I was glad to be spectating rather than racing. Galtymore is a 13 kilometre mountain race and part of Ireland’s mountain running championship. With a total of 1340 metres of climb up Cush, Galtybeg, and Galtymore, it is a race for only those with proper mountain legs.
Having just arrived off the plane from Cambodia less than a day before hand, I knew that racing was out of the question. So instead I set out 30 minutes before the race start to watch it all happening from the mountainside.
Soon enough, I was off the tracks and hiking the steep climb up Cush Mountain. It was good to back on Irish soil, resinking my feet into heather, rock, and mud. The higher I went though, the closer I got to a wedge of mist plonked right on the top of the summit.
The runners arrived fast enough, striding confidently up the hill. First up was Brian Furey, followed fast on his heels by Jason Kehoe. They would battle it out for 1st and 2nd for the entire 90 minutes. I watched the pack string out fast, and provided encouragement and a bit of banter as runners streamed past. I had not seen many of the runners in over a year, so it was nice to surprise a few with my cajoling. Seasoned mountain runners, Mick and Joe, both stopped in their tracks when they saw me. They suspended their races momentarily, opened their arms out wide and gave me a big hug, welcoming me warmly back home.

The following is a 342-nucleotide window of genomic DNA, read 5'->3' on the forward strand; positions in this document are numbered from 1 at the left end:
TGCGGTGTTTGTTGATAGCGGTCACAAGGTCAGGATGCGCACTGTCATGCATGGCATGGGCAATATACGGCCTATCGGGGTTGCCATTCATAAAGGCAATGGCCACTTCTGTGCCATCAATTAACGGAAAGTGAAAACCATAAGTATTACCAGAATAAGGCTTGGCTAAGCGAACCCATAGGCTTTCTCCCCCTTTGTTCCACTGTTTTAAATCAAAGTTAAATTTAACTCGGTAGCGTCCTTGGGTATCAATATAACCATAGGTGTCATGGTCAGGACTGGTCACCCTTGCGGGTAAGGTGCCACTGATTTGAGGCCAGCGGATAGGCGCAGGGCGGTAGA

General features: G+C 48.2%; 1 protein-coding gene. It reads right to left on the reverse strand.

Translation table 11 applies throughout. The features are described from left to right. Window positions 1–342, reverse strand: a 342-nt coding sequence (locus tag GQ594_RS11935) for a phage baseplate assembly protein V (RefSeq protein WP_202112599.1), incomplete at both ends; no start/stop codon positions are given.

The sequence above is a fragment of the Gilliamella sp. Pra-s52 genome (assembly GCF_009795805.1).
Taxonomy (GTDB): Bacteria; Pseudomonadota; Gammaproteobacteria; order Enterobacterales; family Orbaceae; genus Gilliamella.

I followed the tail runners, up over Cush and on to the saddle with Galtybeg. I was surprised how steep the going was, my legs having forgotten how to handle slopes after too many days in the flat floodplains of Cambodia. Within minutes, the leaders returned, sprinting off Galtymore. They were trying to escape the mist that had now settled heavily on the mountain. One runner neglected to take a bearing, heading east off the summit rather than the required northly direction. I shouted after him to get him back on course.
In the end, the mist slowed many down. That, and the five arduous ascents and deadly descents that lay along the course. It was definitely a race I was glad to watch rather than participate. And definitely good to see a few familiar and friendly IMRA faces after so many months away.